Rio de Janeiro

Brazilian forerunner of the farm-to-table concept


On the Pass

Rafa Costa e Silva

Pastry Chef

Léo Salles

In a nutshell: Lasai, which means ‘tranquility’ in the Basque language, sees the world-class cooking of chef Rafael Costa e Silva paired with knowledgeable but intrinsically warm service, topped off by a stunning dining space in Rio’s Botafogo neighbourhood.

Farm to table: Many products come from Costa e Silva and his wife Malena’s own farms (the family has one in the city, one in the country) and each table has the central product of the day, such as corn, a cassava or blue carrots, displayed under a glass dome.

Typical dishes? Standouts include palm heart ceviche, and banana with bok choy, manioc and sour cream. Plus, the wine and cocktail lists are among the very best in Brazil.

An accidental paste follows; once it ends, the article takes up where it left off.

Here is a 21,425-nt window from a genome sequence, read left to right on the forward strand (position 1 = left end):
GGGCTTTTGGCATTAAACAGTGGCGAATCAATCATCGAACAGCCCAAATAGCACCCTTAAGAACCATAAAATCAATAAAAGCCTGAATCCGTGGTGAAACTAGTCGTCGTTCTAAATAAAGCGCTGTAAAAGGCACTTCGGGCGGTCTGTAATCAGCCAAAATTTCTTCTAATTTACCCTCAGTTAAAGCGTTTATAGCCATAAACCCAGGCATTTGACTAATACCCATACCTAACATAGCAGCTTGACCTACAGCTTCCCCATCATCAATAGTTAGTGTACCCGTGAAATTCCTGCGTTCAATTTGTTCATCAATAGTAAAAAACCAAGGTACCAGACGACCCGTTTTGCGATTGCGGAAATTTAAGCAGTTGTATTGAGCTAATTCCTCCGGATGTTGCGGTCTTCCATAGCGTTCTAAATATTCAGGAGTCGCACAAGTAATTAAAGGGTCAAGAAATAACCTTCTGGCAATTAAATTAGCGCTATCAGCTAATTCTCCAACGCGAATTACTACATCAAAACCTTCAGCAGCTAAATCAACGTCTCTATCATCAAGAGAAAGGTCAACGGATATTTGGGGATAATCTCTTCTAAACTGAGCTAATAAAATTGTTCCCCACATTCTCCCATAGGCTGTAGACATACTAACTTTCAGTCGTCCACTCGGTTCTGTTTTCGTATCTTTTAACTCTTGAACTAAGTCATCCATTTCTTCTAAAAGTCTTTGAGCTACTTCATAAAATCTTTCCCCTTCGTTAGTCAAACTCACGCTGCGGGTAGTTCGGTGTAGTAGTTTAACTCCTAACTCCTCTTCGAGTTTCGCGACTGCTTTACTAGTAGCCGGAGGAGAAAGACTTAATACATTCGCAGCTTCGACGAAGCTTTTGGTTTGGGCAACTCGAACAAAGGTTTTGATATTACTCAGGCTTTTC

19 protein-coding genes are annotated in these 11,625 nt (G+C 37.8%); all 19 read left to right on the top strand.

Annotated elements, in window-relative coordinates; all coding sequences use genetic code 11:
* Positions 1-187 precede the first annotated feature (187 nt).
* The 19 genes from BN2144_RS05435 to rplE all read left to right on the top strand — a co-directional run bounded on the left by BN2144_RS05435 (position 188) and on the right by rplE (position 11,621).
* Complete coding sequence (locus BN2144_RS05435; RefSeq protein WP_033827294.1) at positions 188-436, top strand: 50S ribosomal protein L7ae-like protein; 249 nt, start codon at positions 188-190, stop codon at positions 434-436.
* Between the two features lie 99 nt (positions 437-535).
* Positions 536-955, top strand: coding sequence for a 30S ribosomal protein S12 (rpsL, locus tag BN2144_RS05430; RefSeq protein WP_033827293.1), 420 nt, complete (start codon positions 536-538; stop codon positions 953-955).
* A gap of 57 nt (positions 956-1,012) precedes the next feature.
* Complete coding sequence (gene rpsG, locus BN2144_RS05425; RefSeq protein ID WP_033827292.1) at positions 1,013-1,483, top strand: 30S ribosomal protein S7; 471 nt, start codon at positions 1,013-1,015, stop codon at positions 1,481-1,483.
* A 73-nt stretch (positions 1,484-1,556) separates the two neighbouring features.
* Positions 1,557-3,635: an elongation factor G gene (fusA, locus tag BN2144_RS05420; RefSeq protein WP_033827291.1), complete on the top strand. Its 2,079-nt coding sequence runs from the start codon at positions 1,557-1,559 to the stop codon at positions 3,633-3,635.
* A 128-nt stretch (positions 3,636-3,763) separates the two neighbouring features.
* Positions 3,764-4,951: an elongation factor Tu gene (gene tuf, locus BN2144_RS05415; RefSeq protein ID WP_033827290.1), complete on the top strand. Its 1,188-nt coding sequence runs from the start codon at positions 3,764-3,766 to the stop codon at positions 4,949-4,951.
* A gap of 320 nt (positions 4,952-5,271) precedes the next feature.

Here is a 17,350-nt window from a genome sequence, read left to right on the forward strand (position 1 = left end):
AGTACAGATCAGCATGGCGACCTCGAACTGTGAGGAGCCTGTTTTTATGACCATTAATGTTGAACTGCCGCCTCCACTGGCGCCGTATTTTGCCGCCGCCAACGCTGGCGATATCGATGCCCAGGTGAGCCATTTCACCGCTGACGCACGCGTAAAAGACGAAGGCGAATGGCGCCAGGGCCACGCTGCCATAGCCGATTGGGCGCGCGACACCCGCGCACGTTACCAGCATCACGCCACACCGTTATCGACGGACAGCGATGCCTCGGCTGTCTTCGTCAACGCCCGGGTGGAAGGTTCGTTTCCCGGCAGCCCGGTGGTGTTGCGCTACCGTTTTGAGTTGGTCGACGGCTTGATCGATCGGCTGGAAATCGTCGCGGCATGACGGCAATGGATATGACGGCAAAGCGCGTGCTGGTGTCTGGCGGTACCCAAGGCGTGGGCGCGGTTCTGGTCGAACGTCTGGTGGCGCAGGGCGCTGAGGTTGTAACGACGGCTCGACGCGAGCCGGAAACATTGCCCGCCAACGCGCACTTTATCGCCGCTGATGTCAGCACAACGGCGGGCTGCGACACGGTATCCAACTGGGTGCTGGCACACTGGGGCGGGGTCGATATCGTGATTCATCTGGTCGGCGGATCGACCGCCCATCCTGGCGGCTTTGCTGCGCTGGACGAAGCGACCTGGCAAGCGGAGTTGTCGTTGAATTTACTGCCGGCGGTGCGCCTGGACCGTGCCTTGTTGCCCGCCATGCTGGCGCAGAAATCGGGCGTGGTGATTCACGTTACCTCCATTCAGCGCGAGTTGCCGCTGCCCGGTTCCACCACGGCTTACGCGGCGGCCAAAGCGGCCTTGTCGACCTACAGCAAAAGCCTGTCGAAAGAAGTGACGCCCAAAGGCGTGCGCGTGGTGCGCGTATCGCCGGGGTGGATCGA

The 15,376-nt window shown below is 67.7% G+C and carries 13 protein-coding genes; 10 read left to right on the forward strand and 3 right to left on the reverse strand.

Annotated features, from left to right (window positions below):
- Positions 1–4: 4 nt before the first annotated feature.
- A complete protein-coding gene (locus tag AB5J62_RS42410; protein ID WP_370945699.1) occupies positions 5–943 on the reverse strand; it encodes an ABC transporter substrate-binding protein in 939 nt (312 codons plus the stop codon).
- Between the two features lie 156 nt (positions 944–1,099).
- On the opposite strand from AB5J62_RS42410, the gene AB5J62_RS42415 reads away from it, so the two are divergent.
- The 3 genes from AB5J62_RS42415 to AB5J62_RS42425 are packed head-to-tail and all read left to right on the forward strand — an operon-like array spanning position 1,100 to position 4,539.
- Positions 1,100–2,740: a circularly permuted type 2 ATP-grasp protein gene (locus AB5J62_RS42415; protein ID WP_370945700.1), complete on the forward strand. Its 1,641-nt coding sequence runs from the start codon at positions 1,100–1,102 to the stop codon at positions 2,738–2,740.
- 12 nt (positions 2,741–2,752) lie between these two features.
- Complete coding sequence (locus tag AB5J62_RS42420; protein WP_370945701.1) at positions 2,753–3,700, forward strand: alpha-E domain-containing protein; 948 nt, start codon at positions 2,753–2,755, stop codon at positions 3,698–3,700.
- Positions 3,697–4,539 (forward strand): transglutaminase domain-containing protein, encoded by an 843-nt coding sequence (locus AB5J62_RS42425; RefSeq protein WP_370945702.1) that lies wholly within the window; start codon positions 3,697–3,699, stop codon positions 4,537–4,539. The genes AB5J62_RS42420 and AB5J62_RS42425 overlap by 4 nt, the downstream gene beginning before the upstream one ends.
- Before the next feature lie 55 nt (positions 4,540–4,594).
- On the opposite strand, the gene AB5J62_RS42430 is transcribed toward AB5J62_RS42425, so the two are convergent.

Meet the chef: Costa e Silva, known as Rafa, trained at New York’s Culinary Institute of America. He spent many years in Europe, including working as the right hand of Andoni Luis Aduriz at Mugaritz in Spain. It was there he met his wife, Malena Cardiel, who now runs Lasai’s dining room.

Finding balance: During the pandemic, Costa e Silva seized the opportunity to revitalise Lasai’s concept. By reducing the number of seats from 40 to 10, which are now all at the chef’s counter, he can welcome his diners in person, focus on dishes’ details, and allow himself and his team a better work-life balance.

What’s the best seat? Take your place in the inviting dining room under a wooden-slatted ceiling as close as possible to the windows. Set in a historic house dating from 1902, the restaurant includes a terrace with a view of the most famous landmark in the city: Christ the Redeemer.